Suspicion stalks the halls of St. Nicholas School, where a stern nun, Sister Aloysius, rules by fear. Sister Aloysius (Meryl Streep) is the principal, and she's distrustful -- the students are up to no good, she is sure. The year is 1964, and the world is changing fast, turning in the wrong direction (something to do with declining penmanship standards and ballpoint pens). She suspects the parish priest, Father Flynn (Philip Seymour Hoffman), an apparently progressive, friendly man who likes to get chummy with the students, of being an agent of unwelcome change. He supports the performance of secular Christmas music, of all things.
Sister Aloysius gives Father Flynn the stink eye, and she's not alone. There's a boy, a student who recoils from Flynn, while another boy, the school's first and only black student, seems to worship the man. Before long, Sister Aloysius suspects that Father Flynn's intentions towards the latter boy are less than honorable, and downright unholy. Where others have doubts in the absence of proof, Sister Aloysius has certainty -- the certainty of her convictions, of her righteousness, and of her moral duty. Heaven help anyone who stands in her way.
Writer-director John Patrick Shanley has adapted Doubt from his stage play -- although it is set in 1964, it has plenty to say about the world today, and it is none too subtle about saying it. There is plenty of food for thought offered up for the chewing in Doubt: intolerance, envy, racism, homophobia, sacrifice, holiness, human nature, sexism, power and politics within the Catholic Church hierarchy (and the potential of same to harbor abusive priests), moral versus religious duties, and of course, doubt versus certainty.
The early scenes in Doubt are fascinating -- they offer a glimpse into the quiet, simple, and contemplative life of the nuns, their sisterhood, their caring for each other, which contrasts with their noisy, hectic days as teachers to rowdy, hormone-addled pre-teens. Doubt features austere nuns of the Sisters of Charity order who wear capacious black robes and tight, pleated bonnets; the priests and bishops, on the other hand, are a raucous, hard-drinking bunch who eat red meat dripping with blood. Father Flynn, for his part, is obsessed with clean fingernails -- his own are long and shiny -- and that raises more than an eyebrow on Sister Aloysius' part. Is Flynn merely eccentric, or something (what?) more sinister? Caught between Sister Aloysius and Father Flynn is a young nun, Sister James (Amy Adams), a tremulous, timid woman who reluctantly reports Flynn's odd behavior to Sister Aloysius. No less caught in the middle are the boy at the heart of the matter, Donald Miller (Joseph Foster II), and his complex and conflicted mother (Viola Davis), who both seem to view the priest as a kindly father figure.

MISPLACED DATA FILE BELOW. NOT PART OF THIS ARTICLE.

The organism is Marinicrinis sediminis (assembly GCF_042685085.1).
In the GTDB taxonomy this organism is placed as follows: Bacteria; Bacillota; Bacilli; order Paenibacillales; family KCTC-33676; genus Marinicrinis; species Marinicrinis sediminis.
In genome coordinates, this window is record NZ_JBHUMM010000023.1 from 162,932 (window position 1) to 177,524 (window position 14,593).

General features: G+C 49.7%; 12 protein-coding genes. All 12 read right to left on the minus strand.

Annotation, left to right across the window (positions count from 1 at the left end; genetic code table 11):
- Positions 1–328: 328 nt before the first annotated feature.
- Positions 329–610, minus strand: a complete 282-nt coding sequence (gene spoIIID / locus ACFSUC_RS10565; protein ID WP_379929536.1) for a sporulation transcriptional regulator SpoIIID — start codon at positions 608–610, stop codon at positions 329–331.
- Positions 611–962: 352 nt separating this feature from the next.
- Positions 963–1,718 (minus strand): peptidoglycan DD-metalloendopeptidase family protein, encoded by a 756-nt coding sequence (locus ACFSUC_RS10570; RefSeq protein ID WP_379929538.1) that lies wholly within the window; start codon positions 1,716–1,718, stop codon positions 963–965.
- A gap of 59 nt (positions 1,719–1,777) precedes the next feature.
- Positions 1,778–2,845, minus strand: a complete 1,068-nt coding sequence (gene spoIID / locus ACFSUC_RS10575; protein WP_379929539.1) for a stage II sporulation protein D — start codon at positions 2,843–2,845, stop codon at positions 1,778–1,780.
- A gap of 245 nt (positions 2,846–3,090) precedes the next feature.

Roger Deakins provides rich, beautiful cinematography -- of the Bronx tenements, the grey autumnal streets, the dark, worn and chipped-paint interiors of St. Nicholas School, and the splendor of the church. Shanley, as a director, favors tilted camera angles, wind, and thunderstorms as narrative devices, when his actors provide all the sturm und drang this movie needs. The movie's roots as a stage play are betrayed by the fairly obvious mise-en-scene, and its heavy reliance on dialogue and words. But the words are really terrific, and interesting, and playful -- dancing around the issues, alluding to the unspeakable, sowing paranoia both by what is said, and what is never said.
Streep isn't above chewing the scenery along with errant priests. Her Sister Aloysius is hilariously fierce and grumpy -- she literally hisses at students -- but she is also thoroughly, imperfectly human, and her ferocity is backed by a strong sense of right and wrong, and a belief that good ends justify any means. In her nun's habit, nothing of her is visible but her unadorned face and hands, and Streep makes masterful use of both to augment the screenwriter's words. Streep runs away with the movie -- and runs over Hoffman and Adams in the process -- but that's in keeping with her outsized character. Hoffman's Flynn, on the other hand, remains ambiguous, untidy -- the film pulls the viewer to and fro on the matter of Flynn's guilt or innocence. Should we believe the frowning, mistrustful nun, or the charming, smiling, but increasingly defensive priest? Doubt is content to leave us hanging in the uneasy greyness of suspicion and indecision, in defiance of the tendency of movies generally to traffic in certainties and clarity.